Anna Chennault, China-born Washington power broker and hostess, dies at 94
Anna Chennault’s marriage to a storied American general, three decades her senior, put her at the centre of Asian and US diplomatic, military and commercial circles, and she became a leading figure in the ‘China lobby’
Anna Chennault, the Chinese journalist who married the legendary leader of the second world war Flying Tigers squadron and, after his death, became a Republican power broker in Washington, has died at the age of 94.
A doyenne of Washington society in the 1960s, she charmed politicians and diplomats while running her late husband’s cargo airline, becoming embroiled in the Richard Nixon election scandal known as the Anna Chennault Affair, and funnelling large sums of Nationalist Chinese money to Republicans.
Chennault, also known by her Chinese name Chen Xiangmei, died in Washington on Friday three months after she suffered a stroke, her daughter Cynthia Chennault said.
Born in Beijing on June 23, 1923, Chennault was raised in a well-off family of diplomats and editors who fled mainland China as Japanese invaders approached in 1937.
She studied journalism at Hong Kong’s Lingnan University and became a reporter for the Xinhua News Agency.
Covering the rise of Mao Zedong’s communists after the war, she met and married lieutenant general Claire Chennault, whose swashbuckling Flying Tigers operated out of Burma in the early 1940s in support of Kuomintang leader Chiang Kai-shek against the Japanese.
As the communists took power in 1949, the couple started up two Taipei-based airlines, Civil Air Transport and the Flying Tiger Line, which helped relocate Chiang’s nationalists to Taiwan.
Both continued to operate for years, Flying Tiger as a pioneering global cargo carrier and Civil Air Transport becoming a CIA front.
When Claire Chennault died in 1957, Anna moved to Washington, where she learned the ropes of lobbying, and became a power broker in her own right, representing especially Taiwan’s nationalist government.
She entertained out of an opulent flat in the Watergate complex, raised money for Chinese refugee charities and maintained the mysterious aura of a svelte “Dragon Lady”.
“Her career represents a unique model of an informal diplomat,” Chennault’s biographer, Catherine Forslund, a history professor at Rockford University in Illinois, said in an interview.
“She was somebody who interpreted China to Americans, government officials, businesses and the public, to a certain extent. Plus, she interpreted the United States to all these Asian countries.”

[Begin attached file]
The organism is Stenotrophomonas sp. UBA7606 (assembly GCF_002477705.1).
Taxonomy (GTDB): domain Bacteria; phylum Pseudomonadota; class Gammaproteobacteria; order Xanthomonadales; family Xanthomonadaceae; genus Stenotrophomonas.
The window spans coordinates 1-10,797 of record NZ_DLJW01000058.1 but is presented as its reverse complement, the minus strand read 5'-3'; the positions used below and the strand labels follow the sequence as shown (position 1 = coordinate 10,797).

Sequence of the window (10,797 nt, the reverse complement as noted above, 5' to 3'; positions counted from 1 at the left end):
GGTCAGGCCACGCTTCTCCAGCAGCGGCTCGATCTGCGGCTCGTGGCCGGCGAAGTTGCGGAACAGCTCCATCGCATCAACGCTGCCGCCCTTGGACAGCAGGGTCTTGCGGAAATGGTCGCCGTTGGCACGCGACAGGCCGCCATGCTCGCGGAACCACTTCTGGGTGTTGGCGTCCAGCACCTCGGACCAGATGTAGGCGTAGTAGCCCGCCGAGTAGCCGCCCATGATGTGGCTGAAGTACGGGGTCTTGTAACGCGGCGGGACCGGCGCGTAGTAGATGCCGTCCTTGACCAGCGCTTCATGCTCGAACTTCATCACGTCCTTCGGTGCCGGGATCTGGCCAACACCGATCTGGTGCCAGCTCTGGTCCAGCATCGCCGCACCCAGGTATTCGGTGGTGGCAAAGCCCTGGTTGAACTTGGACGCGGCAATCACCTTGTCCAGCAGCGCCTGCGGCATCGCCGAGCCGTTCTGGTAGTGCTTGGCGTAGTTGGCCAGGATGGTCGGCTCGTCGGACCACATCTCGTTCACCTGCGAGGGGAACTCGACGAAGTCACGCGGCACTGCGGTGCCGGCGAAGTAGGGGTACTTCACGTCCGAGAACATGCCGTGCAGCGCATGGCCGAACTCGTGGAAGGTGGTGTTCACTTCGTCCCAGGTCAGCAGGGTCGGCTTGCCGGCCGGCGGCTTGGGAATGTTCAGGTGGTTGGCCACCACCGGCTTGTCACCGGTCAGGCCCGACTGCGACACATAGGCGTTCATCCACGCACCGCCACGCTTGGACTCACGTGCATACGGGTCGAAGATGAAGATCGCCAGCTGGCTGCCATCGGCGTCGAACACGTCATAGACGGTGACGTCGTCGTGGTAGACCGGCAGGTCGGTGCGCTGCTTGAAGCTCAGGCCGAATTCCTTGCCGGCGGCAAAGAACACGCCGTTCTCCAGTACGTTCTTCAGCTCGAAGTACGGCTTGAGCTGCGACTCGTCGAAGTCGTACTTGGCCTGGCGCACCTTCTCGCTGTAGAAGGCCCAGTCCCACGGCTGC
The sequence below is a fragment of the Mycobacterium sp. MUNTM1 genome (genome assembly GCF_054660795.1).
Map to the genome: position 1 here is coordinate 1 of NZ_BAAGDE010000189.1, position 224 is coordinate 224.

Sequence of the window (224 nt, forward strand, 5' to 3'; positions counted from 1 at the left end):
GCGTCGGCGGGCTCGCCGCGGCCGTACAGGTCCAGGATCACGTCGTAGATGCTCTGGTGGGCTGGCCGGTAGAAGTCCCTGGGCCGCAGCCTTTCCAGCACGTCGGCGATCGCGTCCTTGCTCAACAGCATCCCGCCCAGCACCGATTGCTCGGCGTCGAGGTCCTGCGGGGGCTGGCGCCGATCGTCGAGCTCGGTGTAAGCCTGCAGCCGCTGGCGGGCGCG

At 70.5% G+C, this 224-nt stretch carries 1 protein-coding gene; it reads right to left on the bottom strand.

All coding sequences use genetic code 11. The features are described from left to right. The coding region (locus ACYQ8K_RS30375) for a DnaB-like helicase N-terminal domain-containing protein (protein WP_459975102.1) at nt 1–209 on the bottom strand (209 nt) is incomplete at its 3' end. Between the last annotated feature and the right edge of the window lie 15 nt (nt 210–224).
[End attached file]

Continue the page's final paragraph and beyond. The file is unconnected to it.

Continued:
Adamantly opposed to the Beijing regime, she became a public advocate for Asia’s anti-communist autocrats, strongly backing the Vietnam war.
That put her at the centre of an election scandal. In the 1968 presidential election, Chennault was vice chair of the Republican National Finance Committee, raising huge sums for Nixon.
During the campaign, Nixon used Chennault to set up a backchannel to the South Vietnamese government, scheming to block any efforts by then-president Lyndon Johnson to enter peace talks with North Vietnam.
Republican Nixon wanted to make sure that Johnson’s launch of peace talks would not propel his Democratic election rival, vice-president Hubert Humphrey, into office.
The gambit worked, but Johnson was infuriated when FBI wiretaps exposed Chennault’s backdealing, and she was castigated in the press.
Chennault later expressed disappointment that she was not named by Nixon to an official position, but she continued to wield influence – and money – across Washington for years.
But after Nixon undertook his historical opening to China, Chennault herself joined in, helping the Reagan administration in the 1980s as a “shuttle diplomat” with the government of Deng Xiaoping.
“The smart thing about the Chinese is they’re so patient,” Chennault said in 1981, according to The Washington Post.
During a meeting with Deng, Chennault said he asked: “Why do all the so-called China experts have blue eyes and blond hair?”
It was a question that long rankled Chennault, especially as she grew more frustrated with diplomats and lawmakers who never offered her a major policymaking role – but kept attending her parties.
“I am not a hostess,” she told People magazine in 1981.
“For years I have despised that description. Why don’t people recognise me as a China expert?”
Agence France-Presse, The Washington Post